Excerpts from Canadian Pacific Railway Annual Report, 1897, dealing with the Crow's Nest Pass Railway and related topics

5. Notwithstanding the unfavourable results of the first three months of the year the Directors are able to report a substantial increase in the earnings and profits of the Company.

6. The improvement in the traffic of the Company is due in large measure to the mining development in British Columbia; the mining development in the Lake-of-the-Woods district also contributed in no small degree.

7. The discovery of extraordinary deposits of gold in the Canadian Yukon territory has contributed appreciably to the general improvement, and is likely to contribute vastly more in the immediate future, for the movement in that direction can hardly be said to have commenced until within the past few weeks.

8. Under the authority given by the Shareholders at the last meeting, the Directors entered into an arrangement with the Dominion Government providing for the immediate construction of a railway from Lethbridge, Alberta, through the Crow's Nest Pass to a connection with our line at Nelson, British Columbia, a distance of 340 miles. This line has been completed to within 12 miles of the Crow's Nest Pass, at the summit of the Rocky Mountains, and the work beyond is well advanced. It is expected that the line will be completed to Kootenay Lake before the end of August. On reaching Kootenay Lake a temporary connection will be made with Nelson by means of a train ferry whereby a through train service may be established, pending the completion of the railway along the shore of the lake to that point sixty miles distant.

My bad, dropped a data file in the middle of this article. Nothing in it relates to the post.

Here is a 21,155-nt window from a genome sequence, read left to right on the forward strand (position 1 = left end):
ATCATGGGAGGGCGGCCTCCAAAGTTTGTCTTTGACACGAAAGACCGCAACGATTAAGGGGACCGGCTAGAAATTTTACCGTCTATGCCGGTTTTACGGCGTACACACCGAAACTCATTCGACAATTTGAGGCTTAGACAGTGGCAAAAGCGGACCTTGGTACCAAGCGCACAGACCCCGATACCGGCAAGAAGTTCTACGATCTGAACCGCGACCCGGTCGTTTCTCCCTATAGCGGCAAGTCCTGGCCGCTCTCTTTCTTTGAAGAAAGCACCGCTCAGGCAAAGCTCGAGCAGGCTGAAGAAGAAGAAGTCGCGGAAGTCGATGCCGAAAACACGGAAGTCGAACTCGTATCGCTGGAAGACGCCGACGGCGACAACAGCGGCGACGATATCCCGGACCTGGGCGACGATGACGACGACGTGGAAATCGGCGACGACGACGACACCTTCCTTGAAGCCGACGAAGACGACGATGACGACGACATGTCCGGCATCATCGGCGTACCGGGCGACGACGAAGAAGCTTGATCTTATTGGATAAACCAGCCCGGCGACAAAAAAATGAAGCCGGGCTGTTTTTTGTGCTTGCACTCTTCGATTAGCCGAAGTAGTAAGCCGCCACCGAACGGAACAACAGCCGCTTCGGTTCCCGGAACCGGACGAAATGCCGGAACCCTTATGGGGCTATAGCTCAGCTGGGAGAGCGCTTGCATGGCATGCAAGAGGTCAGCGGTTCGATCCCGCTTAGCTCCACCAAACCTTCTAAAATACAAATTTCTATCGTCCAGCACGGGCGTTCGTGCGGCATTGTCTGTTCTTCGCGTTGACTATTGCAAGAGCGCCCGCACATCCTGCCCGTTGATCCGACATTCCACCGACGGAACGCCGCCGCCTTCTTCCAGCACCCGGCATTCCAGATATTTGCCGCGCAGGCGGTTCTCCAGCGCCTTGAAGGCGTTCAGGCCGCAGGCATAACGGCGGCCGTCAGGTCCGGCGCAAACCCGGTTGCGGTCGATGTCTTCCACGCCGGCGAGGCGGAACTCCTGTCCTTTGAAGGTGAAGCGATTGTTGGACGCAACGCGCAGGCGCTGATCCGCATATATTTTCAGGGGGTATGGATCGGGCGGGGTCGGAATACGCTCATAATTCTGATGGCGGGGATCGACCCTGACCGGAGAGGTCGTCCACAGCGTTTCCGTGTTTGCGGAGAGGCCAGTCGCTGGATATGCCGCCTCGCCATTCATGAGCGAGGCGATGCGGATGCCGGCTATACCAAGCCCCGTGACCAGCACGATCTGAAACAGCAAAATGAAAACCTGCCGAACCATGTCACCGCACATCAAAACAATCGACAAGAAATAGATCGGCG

9. The Dominion Government has entered into an agreement with the Company to assist the undertaking to the extent of $11,000 per mile, and the balance required will form part of your Capital expenditure. This agreement will be submitted for your confirmation.

10. It is worthy of remark that the maximum gradients on the Crow's Nest line through the Rocky and Selkirk ranges of mountains are only 1 foot in 100 (with compensation for curvature), or barely half the maximum of any other railway crossing either of these ranges.

11. This much needed Canadian outlet for the Kootenay mining district, afforded by the Crow's Nest Railway, will give a decided impetus to mining and smelting, and is certain to add largely to the earnings of the Company; but that the fullest advantage may be derived from it, and that the interests of your Company may be protected in Southern British Columbia, it is necessary to move on westward from the Columbia River at Robson, the western end of your line, so as to reach the Boundary Creek District--about 100 miles--during the present year, and your authority in this regard will be asked. The opening of mines in the Boundary Creek district has been retarded by the lack of transportation facilities, but the mineral deposits have been proven to an extent sufficient to justify the belief that this is the richest distinct yet discovered in the Province.